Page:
1st Edition

The Impulsive, Disorganized Child
Solutions for Parenting Kids With Executive Functioning Difficulties




ISBN 9781618214010
Published April 1, 2015 by Routledge
280 Pages

USD $17.95

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Book Description

Impulsive, scattered, lost, unfocused, unprepared, disorganized: These are just a few of the words used to describe kids with executive functioning deficits, which commonly affect many children already diagnosed with ADHD, learning disabilities, and autism. The Impulsive, Disorganized Child: Solutions for Parenting Kids with Executive Functioning Difficulties helps parents pinpoint weak executive functions in their children, then learn how to help their kids overcome these deficits with practical, easy solutions. Children who can't select, plan, initiate, or sustain action toward their goals are children who simply struggle to succeed in school and other aspects of life. Parents need the helpful, proven advice and interactive surveys and action plans in this book to empower them to take positive action to teach their disorganized, impulsive child to achieve independence, success, and a level of self-support.

Table of Contents

Introduction Chapter 1 The Big Deal About Executive Functioning Chapter 2 General Support for Executive Functioning Difficulties Chapter 3 Holding Back Impulses Chapter 4 Keeping Information in Working Memory Chapter 5 Shifting, Being Flexible, and Regulating Emotion Chapter 6 Focusing and Self-Monitoring Chapter 7 Not Just Ordinary Organizing Chapter 8 Managing Time Chapter 9 Taking Action Chapter 10 Sustaining Effort Chapter 11 Planning, Problem Solving, Goal Setting, and Using Critical Thinking Chapter 12 Children With Two Homes Chapter 13 Looking Forward

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Author(s)

Biography

Jim Forgan, Ph.D., is an associate professor and Licensed School Psychologist. He teaches others how to teach and assess children with ADHD and other types of learning disabilities at Florida Atlantic University in Jupiter, FL. In private practice, he works with families of children with ADHD and other learning differences. Jim consults with public and private schools doing workshops on ADHD, dyslexia, problem solving, and accommodations for learning disabilities. He is also the parent of a young son with ADHD.  Mary Anne is a licensed school psychologist in private practice. She also has experience as a middle school teacher, administrator, high school guidance counselor, and adjunct college instructor.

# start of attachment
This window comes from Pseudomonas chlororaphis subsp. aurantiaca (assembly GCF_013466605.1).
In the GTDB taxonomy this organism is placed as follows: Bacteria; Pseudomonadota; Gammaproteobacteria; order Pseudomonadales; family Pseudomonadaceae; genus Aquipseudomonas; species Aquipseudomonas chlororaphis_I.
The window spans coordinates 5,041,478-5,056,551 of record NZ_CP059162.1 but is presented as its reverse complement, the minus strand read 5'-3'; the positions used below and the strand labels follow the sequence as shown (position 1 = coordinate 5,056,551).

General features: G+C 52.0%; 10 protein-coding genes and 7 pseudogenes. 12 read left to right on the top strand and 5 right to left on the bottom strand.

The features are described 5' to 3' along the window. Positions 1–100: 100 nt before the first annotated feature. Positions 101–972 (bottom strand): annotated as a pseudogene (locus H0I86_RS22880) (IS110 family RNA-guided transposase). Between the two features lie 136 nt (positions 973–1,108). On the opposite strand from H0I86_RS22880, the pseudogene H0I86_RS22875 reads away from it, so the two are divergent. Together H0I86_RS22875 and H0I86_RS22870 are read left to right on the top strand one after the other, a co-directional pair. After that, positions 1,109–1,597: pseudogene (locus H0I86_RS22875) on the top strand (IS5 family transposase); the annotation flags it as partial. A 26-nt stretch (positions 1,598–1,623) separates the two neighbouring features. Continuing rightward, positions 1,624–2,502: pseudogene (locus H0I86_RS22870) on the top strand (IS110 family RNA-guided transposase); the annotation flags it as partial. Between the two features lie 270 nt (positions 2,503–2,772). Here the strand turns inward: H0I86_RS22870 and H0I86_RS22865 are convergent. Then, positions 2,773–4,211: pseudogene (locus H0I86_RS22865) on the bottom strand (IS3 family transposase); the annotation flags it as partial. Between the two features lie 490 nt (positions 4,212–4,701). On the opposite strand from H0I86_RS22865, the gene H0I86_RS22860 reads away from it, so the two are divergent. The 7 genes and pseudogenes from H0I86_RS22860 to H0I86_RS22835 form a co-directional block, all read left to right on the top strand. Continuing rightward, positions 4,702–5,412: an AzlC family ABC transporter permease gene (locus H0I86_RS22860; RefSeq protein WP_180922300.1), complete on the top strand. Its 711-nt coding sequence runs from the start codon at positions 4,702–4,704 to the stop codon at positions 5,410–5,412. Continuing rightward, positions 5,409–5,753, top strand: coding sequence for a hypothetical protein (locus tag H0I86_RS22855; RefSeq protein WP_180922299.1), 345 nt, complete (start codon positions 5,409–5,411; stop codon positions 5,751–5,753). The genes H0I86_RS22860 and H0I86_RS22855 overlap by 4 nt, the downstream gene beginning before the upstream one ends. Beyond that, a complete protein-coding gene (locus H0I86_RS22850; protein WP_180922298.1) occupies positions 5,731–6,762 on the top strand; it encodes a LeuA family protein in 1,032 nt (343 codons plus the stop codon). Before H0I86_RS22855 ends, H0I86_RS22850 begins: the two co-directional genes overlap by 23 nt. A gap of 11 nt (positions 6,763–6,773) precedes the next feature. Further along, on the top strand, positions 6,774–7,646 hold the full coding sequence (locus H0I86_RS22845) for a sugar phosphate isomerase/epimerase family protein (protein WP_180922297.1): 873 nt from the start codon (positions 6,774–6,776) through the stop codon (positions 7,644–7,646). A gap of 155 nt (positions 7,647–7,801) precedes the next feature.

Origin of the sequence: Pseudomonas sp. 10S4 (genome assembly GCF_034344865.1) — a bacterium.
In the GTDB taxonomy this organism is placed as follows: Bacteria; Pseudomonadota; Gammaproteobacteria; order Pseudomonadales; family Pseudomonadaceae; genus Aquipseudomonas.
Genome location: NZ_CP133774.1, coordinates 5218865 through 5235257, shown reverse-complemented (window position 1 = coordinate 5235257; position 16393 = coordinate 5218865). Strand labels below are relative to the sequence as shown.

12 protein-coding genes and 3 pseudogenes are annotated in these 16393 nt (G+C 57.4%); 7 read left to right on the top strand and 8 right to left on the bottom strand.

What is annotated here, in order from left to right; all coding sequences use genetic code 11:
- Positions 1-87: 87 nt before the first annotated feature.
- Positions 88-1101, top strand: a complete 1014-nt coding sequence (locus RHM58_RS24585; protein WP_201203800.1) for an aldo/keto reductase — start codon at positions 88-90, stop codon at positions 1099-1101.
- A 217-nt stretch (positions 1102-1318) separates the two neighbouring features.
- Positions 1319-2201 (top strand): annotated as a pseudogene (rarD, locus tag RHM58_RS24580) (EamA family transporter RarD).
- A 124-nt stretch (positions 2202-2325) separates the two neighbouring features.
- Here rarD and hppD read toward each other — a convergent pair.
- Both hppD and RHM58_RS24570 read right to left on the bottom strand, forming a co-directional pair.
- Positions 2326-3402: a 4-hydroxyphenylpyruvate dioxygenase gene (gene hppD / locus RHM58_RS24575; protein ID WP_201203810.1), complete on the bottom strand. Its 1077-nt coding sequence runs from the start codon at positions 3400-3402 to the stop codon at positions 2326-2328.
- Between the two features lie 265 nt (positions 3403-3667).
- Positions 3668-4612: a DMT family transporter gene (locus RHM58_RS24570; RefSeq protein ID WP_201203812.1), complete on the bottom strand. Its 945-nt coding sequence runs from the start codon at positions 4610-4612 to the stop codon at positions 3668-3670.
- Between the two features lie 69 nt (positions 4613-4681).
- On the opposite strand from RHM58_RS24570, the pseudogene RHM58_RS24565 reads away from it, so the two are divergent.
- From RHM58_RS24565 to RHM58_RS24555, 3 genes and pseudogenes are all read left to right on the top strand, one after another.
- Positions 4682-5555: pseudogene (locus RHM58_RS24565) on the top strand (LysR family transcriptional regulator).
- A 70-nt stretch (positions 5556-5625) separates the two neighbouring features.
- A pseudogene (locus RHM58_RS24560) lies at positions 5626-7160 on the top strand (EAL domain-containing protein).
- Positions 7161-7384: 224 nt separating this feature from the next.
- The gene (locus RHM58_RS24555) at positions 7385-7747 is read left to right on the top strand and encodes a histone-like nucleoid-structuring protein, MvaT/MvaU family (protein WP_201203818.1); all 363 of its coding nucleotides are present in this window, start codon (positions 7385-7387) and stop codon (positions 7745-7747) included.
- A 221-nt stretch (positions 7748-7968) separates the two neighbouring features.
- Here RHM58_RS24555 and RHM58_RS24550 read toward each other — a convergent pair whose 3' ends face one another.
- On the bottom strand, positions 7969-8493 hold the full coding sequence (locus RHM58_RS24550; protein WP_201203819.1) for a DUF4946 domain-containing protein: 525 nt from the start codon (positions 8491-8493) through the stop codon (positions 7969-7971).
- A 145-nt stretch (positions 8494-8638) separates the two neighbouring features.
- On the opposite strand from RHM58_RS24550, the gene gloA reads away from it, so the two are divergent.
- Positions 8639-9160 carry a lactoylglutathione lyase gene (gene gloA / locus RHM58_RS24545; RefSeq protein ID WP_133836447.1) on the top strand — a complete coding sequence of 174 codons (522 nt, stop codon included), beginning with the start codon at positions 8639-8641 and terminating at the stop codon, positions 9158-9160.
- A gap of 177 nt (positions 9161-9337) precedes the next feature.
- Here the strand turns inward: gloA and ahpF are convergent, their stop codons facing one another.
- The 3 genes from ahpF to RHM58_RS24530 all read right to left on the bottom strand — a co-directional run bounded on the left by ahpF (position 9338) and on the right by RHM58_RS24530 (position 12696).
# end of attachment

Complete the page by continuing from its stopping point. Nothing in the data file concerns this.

Reviews

If you are a parent looking for straight-forward solutions to help your disorganized child, this incredibly user-friendly resource is the guidebook you've been seeking. Whether you're tackling issues at home, at school or in the community, Forgan and Richey organize Executive Function challenges so clearly that you can easily target one problem at a time for kids age 4-12—and take immediate action. The “Suggestions for the Teacher” in each chapter are a terrific bonus to copy and share with each year's new school team.,Elaine Taylor-Klaus, CPCC, PCC,ImpactADHD, 3/23/15
If you have a student, or know a parent who has a child with Executive Function Difficulties, I would highly suggest this book. The authors James Forgan, Ph.D., and Mary Anne Richey have organized this book perfectly. Each chapter is broken down into a short self-reflection survey, details and research about the aspect they are explaining, how to help your child at home, school, in the community, and how to use their strengths and technology. They also have a short list of books that would be good to read with your child that they can relate to, along with suggestions for the classroom teacher. They also include some ideas of apps, and websites that will help your child in various ways.,Jeffrey Shoemaker, Gifted Intervention Specialist, 4/15/15
I was impressed by the level of research that went into this book. Neuroscience has come a long way in the past several decades. If you are the parent of an impulsive, disorganized child as I was, you will find solace and strategies for coping with your child's behavior.,Lisa Conrad, Gifted Education Advocate, 3/29/15